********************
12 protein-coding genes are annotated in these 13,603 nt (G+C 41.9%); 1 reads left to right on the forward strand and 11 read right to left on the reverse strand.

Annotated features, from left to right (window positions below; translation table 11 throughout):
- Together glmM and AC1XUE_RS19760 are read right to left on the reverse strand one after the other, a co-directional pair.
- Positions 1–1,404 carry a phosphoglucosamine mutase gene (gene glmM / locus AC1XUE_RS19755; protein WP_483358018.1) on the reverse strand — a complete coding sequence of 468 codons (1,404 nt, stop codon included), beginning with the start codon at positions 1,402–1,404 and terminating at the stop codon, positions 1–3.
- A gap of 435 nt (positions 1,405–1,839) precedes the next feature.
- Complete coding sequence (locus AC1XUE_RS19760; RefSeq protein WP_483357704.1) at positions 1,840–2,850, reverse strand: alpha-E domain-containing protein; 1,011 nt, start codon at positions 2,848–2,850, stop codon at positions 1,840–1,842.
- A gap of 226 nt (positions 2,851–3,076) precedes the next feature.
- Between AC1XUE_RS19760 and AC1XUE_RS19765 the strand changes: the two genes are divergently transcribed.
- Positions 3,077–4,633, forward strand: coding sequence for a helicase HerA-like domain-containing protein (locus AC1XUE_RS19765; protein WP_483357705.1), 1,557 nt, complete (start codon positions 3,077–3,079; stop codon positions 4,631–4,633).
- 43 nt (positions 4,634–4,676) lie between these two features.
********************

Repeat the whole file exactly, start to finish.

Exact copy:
12 protein-coding genes are annotated in these 13,603 nt (G+C 41.9%); 1 reads left to right on the forward strand and 11 read right to left on the reverse strand.

Annotated features, from left to right (window positions below; translation table 11 throughout):
- Together glmM and AC1XUE_RS19760 are read right to left on the reverse strand one after the other, a co-directional pair.
- Positions 1–1,404 carry a phosphoglucosamine mutase gene (gene glmM / locus AC1XUE_RS19755; protein WP_483358018.1) on the reverse strand — a complete coding sequence of 468 codons (1,404 nt, stop codon included), beginning with the start codon at positions 1,402–1,404 and terminating at the stop codon, positions 1–3.
- A gap of 435 nt (positions 1,405–1,839) precedes the next feature.
- Complete coding sequence (locus AC1XUE_RS19760; RefSeq protein WP_483357704.1) at positions 1,840–2,850, reverse strand: alpha-E domain-containing protein; 1,011 nt, start codon at positions 2,848–2,850, stop codon at positions 1,840–1,842.
- A gap of 226 nt (positions 2,851–3,076) precedes the next feature.
- Between AC1XUE_RS19760 and AC1XUE_RS19765 the strand changes: the two genes are divergently transcribed.
- Positions 3,077–4,633, forward strand: coding sequence for a helicase HerA-like domain-containing protein (locus AC1XUE_RS19765; protein WP_483357705.1), 1,557 nt, complete (start codon positions 3,077–3,079; stop codon positions 4,631–4,633).
- 43 nt (positions 4,634–4,676) lie between these two features.